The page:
One of his overall goals in Linchpin is to prepare the reader for what he believes is the current direction of the business landscape. He elaborates on the current environment and talks about the new anxiety people are facing. For the first time, white-collar workers fear for their jobs and young students stress over potential careers along with their “is college worth it?” dilemma. Seth makes the claim that this anxiety that people are experiencing is the result of the world changing and us not anticipating it. He believes that the recent economic forces of globalization and abundance mean that we are not going to be the workforce our parents and grandparents were. In those days, companies, but mostly factories, just needed people. It was an age where a worker could get away with average pay for average labor and companies could get away with average products for average people. Now in the modern world, companies have too much competition and consumers have too many options for that formula to apply anymore. Seth insists that the last way one can succeed in the modern economy is to be average. There is just too much competition to stand out by being average and with the current state of Asia there is a surplus of people who are willing to do ordinary work at an inexpensive rate. So, he argues the only way to succeed is to make ourselves indispensable, and the way we do that is by having two qualities he believes cannot be cheaply enforced in a manual: an element of humanity and a willingness to stray from the rules. When Seth talks about humanity what he really means is being able to make personal connections. He gives many examples of this, one being a coffee shop worker who goes out of his way to greet customers, adjust the store, and insist on asking customers how he can help. People like that bring humanity to their work and are rare to find in the world. These irreplaceable individuals make human connections that most people would not bother with, regardless of these connections being one of the best ways to boost customer satisfaction. A lot of people can follow the rules better than the next person, but not everyone can go beyond the written requirements and make these personal connections. Qualities like this will fill a new role that will make them irreplaceable, a role he calls, the Linchpin.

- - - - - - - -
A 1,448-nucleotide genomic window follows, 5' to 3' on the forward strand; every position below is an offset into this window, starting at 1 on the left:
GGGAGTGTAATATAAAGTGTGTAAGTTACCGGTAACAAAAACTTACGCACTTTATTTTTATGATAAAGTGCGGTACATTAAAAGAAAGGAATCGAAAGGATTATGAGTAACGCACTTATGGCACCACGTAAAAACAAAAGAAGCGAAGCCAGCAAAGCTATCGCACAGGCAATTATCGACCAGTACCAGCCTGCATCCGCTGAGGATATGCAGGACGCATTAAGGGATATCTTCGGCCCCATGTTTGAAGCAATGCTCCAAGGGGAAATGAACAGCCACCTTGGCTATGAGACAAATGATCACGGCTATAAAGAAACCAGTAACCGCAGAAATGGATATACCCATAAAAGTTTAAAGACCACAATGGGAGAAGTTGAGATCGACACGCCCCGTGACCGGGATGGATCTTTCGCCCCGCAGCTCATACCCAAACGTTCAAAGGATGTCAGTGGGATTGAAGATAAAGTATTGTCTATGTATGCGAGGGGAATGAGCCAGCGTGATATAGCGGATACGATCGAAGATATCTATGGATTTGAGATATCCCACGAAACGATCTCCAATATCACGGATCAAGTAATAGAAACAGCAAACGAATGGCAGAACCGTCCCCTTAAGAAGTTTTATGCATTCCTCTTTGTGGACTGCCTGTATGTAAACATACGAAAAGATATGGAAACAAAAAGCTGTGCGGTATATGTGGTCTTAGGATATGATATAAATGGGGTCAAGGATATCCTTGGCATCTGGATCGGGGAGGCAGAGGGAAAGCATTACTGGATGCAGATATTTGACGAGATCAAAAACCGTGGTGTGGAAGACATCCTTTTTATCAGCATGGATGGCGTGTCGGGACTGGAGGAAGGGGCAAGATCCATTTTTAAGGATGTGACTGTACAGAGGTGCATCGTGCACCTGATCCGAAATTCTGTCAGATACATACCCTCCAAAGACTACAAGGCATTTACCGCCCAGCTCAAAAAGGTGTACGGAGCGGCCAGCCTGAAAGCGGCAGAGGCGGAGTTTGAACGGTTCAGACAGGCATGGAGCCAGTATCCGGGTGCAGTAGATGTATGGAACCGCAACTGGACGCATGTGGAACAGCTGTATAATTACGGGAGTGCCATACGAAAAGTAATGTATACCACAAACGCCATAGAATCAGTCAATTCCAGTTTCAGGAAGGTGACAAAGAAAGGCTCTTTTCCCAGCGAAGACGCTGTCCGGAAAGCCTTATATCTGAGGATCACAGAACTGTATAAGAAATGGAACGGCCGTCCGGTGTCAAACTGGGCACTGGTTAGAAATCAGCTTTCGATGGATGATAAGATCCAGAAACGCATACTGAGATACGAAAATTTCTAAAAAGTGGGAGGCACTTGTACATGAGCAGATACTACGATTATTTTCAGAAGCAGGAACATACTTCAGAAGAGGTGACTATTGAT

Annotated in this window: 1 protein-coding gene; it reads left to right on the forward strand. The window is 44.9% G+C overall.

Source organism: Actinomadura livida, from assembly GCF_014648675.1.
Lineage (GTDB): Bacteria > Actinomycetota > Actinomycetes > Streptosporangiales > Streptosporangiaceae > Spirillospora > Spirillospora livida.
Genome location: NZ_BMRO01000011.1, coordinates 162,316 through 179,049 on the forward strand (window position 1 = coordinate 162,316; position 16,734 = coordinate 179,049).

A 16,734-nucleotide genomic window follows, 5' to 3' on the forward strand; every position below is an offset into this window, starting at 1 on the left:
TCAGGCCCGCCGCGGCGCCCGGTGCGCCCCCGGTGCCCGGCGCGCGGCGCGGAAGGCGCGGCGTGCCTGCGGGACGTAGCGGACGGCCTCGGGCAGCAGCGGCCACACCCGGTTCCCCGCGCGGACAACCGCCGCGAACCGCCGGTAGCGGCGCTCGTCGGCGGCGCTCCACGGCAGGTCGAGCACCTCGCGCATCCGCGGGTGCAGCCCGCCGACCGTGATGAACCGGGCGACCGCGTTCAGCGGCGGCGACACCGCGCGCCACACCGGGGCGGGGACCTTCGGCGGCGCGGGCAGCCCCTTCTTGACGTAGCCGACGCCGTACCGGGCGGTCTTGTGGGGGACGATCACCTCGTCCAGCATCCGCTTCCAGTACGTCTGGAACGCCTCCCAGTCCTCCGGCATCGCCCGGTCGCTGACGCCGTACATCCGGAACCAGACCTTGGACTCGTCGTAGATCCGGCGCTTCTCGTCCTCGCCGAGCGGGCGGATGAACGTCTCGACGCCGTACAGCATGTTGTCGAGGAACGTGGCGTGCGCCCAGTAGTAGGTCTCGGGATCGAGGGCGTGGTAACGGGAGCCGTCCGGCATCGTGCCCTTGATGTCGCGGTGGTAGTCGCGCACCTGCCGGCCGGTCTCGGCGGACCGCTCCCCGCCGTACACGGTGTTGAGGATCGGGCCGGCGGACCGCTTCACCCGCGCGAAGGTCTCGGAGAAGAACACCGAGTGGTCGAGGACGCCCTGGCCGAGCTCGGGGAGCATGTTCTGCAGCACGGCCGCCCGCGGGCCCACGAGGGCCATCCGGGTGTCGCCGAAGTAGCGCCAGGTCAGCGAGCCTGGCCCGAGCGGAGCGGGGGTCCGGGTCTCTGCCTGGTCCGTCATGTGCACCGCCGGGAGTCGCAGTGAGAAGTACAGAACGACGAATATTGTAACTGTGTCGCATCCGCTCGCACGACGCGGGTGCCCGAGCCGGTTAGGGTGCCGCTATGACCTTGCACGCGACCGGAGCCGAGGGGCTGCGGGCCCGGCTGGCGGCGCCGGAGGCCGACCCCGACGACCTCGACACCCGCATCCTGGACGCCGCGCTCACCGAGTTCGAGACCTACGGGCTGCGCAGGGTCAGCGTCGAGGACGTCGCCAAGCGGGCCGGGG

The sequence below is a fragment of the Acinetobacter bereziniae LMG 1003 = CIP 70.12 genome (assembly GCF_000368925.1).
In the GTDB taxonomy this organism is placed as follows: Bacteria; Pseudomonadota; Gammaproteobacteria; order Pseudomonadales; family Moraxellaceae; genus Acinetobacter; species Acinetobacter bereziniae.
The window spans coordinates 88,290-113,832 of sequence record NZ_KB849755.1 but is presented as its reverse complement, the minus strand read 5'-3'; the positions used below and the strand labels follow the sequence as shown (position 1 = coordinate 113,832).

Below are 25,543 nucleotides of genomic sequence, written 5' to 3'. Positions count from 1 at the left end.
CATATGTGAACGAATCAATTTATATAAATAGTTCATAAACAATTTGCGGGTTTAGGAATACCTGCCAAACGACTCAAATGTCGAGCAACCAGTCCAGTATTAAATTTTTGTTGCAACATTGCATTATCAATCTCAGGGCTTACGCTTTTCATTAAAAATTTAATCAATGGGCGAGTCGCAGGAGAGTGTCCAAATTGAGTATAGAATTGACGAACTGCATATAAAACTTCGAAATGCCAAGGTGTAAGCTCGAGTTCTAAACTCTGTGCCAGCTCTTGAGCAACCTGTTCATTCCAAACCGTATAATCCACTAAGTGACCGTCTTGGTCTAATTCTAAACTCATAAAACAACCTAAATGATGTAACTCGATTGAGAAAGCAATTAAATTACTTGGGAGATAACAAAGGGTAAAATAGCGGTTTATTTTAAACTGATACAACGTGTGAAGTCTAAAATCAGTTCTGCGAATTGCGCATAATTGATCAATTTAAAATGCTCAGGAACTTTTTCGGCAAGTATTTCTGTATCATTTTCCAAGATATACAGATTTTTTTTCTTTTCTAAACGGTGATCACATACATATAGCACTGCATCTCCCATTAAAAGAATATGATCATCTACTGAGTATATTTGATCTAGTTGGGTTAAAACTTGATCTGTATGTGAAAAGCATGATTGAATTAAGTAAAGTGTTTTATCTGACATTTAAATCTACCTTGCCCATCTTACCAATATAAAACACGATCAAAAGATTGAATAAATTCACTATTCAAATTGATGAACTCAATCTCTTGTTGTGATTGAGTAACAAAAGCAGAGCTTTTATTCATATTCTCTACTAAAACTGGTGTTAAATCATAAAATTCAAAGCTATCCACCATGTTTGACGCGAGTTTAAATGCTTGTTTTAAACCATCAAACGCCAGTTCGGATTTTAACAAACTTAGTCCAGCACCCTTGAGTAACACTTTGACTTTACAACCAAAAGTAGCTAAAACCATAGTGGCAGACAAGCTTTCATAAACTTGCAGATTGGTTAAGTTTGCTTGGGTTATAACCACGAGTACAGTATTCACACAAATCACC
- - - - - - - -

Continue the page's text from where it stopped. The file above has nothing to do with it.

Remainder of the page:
The issue some people may have after reading Linchpin is that they may think it is too abstract. Seth Godin stresses the importance of being indispensable, but besides a few key qualities he never really gives a step-by-step method on how. While this may upset some, I would argue that that is the point. The idea of bringing humanity to one’s work is very relative to their situation and also it would be ridiculous if he gave the reader a step-by-step process on how to disobey the rules. While his ideas may be abstract what he does do is give plenty of real-life examples to ground his ideas in, that after reflection, the reader can hopefully draw a parallel to their own situation. For instance, on page thirteen he states, “Sure, you can always succeed for a while with the cheapest, but you earn your place in the market with humanity and leadership.” That idea is pretty vague. But right after that statement he makes a real-life connection to the way it is applied in the Trader Joe’s grocery store. Godin is clearly well-read and cites all of his claims, even ending the book with lists of other readings that go further into the topics he discusses. The historical events he talks about all have grounding in reality and the ideas that he elaborates off of have support from real-life examples. After reading this book the reader will have gained a wealth of knowledge and also be inspired to delve further into the subjects he touches upon.